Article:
In February of 2002, Arun and I began corresponding over email and telephone about the possibility of creating the book that would become Grandfather Gandhi.
He sent me manuscript pages of what would become his book, Legacy of Love: My Education in the Path of Nonviolence and I read, attempting to find and translate Arun’s experience of his grandfather into stories that would work in the picture book form. There was much we wanted to include. I was struck by the autograph story, the pencil story, which Arun shares and is referenced in the final Grandfather Gandhi text. I was riveted about how on the ashram there was no waste, and how when Arun threw the nub of a pencil out into a field, that night he was asked by his grandfather to retrieve it.
We began to work, me drafting and composing, and Arun fact-checking and helping me with precise facts about India and its culture and being sure the emotional truth being told was his own. We did this off and on, until we secured an agent for the project and for my other work, but time and time again, though publishing houses were interested in the concept, they had other ideas.
We were told it should be a middle grade book, after all Arun was 12 when he began living at Sevagram. Picture books took place in one day, one week…Arun’s time with his grandfather took place over two years. Each time we had a no, I’d sit with it, not sharing it with Arun for a bit, as not to bother him with his busy schedule. I’d reach out again when there was more revision work to do, when I had found I had more questions that needed answering.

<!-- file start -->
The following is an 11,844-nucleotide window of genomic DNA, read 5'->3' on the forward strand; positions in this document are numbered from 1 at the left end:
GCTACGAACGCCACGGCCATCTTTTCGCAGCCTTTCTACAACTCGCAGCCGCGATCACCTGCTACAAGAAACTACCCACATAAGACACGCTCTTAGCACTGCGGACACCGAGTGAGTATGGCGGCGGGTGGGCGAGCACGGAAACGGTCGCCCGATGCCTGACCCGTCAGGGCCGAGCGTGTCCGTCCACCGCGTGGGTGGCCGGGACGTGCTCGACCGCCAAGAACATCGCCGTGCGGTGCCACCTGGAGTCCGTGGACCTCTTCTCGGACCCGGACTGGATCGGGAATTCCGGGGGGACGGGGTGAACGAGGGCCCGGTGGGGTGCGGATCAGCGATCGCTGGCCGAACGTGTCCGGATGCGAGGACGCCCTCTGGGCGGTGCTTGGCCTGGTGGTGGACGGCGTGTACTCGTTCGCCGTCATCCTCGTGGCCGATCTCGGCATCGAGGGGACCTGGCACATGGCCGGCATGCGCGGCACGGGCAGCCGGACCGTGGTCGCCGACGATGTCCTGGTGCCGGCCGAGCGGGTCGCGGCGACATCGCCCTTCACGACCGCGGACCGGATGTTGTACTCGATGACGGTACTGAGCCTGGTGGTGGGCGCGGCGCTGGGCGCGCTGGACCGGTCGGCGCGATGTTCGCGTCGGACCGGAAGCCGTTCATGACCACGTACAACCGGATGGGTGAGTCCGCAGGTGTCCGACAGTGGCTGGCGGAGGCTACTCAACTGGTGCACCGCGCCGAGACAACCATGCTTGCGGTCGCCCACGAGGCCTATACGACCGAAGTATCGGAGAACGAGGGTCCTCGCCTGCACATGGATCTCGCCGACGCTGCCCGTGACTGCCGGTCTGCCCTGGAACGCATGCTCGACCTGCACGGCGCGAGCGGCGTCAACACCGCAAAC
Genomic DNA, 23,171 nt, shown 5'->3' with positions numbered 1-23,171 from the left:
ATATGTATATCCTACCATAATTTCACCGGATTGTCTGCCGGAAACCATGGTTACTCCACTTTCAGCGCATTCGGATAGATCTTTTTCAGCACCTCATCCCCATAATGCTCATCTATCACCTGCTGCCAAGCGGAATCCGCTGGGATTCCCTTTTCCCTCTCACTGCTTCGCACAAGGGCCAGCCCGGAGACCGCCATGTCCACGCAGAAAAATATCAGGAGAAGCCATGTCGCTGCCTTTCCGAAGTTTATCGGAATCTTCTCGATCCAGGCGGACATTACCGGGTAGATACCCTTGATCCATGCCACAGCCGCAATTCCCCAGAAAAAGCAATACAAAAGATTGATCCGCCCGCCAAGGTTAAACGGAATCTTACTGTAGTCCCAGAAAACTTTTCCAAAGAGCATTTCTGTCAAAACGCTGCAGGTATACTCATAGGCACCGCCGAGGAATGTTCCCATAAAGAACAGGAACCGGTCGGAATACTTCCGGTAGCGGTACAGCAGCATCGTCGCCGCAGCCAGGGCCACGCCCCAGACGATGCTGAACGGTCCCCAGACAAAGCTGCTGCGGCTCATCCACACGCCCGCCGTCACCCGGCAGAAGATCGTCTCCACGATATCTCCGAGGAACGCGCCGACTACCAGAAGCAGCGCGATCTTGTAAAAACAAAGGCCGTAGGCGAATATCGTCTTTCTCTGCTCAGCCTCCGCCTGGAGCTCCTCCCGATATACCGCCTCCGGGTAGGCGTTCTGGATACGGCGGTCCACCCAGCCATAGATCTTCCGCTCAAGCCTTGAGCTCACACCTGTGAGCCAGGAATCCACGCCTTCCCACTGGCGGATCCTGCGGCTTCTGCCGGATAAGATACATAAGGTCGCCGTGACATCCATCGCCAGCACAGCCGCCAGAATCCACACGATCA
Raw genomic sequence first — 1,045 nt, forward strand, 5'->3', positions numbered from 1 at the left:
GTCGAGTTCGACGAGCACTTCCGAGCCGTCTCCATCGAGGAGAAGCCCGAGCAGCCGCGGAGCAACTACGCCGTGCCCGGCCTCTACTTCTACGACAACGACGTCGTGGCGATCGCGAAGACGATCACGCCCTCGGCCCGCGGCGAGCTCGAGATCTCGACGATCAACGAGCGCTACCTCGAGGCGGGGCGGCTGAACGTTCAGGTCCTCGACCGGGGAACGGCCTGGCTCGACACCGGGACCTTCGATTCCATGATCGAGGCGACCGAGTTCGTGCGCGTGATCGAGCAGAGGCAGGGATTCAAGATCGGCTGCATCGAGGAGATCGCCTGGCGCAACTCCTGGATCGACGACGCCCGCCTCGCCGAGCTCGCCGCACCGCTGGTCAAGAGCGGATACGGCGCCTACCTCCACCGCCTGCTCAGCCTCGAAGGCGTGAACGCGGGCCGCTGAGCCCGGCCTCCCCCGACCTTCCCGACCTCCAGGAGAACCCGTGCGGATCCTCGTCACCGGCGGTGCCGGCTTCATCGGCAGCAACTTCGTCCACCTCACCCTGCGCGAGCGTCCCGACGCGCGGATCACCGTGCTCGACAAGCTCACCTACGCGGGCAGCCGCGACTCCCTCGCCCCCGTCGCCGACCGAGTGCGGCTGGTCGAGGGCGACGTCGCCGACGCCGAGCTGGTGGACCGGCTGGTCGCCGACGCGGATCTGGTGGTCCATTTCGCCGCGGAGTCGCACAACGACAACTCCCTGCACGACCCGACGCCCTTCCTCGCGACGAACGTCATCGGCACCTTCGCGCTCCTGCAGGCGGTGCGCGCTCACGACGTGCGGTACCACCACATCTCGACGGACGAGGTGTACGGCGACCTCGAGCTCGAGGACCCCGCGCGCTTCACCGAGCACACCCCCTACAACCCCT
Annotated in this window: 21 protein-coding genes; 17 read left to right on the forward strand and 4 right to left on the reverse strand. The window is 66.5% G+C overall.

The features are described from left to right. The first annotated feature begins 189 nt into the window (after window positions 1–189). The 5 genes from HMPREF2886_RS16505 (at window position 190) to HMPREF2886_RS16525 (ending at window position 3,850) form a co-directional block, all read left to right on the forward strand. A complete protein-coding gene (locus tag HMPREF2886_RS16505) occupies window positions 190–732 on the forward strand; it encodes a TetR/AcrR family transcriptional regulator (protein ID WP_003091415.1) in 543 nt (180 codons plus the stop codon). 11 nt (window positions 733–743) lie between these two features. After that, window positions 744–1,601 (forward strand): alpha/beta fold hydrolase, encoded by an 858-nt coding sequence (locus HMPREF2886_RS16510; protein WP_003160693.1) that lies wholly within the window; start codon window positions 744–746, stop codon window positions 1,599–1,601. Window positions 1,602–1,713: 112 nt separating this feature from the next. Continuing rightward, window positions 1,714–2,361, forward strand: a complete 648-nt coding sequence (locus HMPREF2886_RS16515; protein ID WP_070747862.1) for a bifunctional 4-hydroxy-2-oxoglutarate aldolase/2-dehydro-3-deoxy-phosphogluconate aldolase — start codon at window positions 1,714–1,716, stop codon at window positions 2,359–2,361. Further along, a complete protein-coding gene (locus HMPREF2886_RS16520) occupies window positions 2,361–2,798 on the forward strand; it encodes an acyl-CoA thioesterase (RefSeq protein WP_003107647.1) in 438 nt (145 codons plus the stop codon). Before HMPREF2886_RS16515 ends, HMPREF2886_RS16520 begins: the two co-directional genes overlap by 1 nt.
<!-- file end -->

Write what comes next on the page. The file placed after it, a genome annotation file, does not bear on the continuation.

Around 2005, Arun’s wife Sunanda, was becoming ill and they moved from Mississippi where they had began a non-violence institute to Rochester, New York to live closer to one of their children. I lived in New York City then and I proposed we meet, finally. Off I went to interview Arun in person, in his home, this small townhouse that was much like the one my parents were living in outside Atlanta. He welcomed me, and his lovely wife Sunanda who was ill stayed in her recliner, as Arun prepared the tea. He asked me if I took sugar, and Sunanda, said her husband always took two lumps, “It keeps him sweet,” she told me.
Over his kitchen table, we rifled through his papers, I asked more questions, searching for details, for what the story was missing. It wasn’t to be a chapter book, a middle-grade non-fiction title or even a fictional story based on Arun’s experiences living with his grandfather in India. The night I heard Arun talk, when I had gone to hear him to help me release the sadness and pain of what I witnessed on 9/11, I had thought, “these would make beautiful picture books” and it was a picture book I wanted to tell, and I knew we were doing something different. In fact, Kirkus in its starred review dubbed our final product, “a picture book memoir” which was far as I know, hasn’t been a term used before.